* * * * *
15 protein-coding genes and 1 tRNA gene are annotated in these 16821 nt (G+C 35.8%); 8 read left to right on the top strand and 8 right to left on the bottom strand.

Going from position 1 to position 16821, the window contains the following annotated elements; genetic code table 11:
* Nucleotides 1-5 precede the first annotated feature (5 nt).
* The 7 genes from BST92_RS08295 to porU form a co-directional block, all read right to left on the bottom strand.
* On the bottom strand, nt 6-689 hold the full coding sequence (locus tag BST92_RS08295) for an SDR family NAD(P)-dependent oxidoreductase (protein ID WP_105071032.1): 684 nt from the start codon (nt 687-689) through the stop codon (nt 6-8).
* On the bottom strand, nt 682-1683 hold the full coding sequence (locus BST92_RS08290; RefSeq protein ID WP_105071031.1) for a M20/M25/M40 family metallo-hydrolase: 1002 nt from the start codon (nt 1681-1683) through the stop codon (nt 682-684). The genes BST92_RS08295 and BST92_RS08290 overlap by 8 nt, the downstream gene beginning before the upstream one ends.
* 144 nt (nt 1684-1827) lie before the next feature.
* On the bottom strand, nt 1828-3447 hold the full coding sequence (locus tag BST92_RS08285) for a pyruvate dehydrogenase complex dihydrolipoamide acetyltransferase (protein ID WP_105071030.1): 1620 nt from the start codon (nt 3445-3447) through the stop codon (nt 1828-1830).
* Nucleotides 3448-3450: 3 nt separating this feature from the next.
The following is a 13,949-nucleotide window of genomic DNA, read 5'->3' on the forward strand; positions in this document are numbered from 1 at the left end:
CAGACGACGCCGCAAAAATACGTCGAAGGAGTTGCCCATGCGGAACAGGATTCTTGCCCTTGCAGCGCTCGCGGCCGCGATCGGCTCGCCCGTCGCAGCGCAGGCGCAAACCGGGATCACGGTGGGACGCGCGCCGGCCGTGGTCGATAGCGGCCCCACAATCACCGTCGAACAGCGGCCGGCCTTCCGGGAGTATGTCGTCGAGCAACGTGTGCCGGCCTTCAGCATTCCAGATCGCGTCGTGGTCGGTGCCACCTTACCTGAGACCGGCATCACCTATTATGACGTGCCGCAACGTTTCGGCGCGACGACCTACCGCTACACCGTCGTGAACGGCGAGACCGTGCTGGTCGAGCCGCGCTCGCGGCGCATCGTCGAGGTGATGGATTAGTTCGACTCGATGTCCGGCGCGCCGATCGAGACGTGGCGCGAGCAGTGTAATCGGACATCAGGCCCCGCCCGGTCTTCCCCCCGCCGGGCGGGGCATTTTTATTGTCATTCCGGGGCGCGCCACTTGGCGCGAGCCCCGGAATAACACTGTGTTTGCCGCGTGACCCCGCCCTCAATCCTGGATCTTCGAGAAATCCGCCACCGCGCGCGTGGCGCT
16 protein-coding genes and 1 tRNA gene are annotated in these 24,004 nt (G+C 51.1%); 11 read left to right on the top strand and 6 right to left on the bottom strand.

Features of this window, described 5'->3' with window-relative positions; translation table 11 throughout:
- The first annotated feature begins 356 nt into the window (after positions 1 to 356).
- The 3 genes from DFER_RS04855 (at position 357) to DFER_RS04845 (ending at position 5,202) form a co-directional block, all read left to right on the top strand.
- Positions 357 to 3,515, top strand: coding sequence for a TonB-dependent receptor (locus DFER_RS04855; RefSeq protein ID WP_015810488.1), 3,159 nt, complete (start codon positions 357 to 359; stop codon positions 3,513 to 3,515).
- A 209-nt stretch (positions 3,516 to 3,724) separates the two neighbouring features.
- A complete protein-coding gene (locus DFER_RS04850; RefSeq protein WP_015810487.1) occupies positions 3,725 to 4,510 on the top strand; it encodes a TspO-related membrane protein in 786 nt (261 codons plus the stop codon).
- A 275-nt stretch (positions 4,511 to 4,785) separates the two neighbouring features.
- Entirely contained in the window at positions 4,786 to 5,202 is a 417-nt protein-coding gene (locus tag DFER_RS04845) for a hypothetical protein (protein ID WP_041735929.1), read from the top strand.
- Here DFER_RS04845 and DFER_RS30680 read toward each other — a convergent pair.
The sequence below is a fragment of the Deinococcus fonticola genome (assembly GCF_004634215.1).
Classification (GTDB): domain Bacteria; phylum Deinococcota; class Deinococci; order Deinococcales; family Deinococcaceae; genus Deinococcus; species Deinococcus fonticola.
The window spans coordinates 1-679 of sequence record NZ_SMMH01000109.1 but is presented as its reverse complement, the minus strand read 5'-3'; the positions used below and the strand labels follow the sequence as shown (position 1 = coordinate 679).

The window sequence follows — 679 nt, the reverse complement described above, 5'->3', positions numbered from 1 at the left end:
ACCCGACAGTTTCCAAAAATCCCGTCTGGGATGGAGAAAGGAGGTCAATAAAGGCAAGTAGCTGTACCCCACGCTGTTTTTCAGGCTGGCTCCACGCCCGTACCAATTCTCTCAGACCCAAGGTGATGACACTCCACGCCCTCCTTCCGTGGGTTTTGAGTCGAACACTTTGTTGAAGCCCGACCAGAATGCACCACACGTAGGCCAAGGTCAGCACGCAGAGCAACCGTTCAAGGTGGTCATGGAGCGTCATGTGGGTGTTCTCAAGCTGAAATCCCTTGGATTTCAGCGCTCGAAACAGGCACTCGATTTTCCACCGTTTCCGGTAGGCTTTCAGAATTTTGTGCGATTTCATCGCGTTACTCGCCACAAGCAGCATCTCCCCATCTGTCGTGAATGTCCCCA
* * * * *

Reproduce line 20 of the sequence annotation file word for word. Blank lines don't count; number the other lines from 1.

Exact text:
- Entirely contained in the window at positions 4,786 to 5,202 is a 417-nt protein-coding gene (locus tag DFER_RS04845) for a hypothetical protein (protein ID WP_041735929.1), read from the top strand.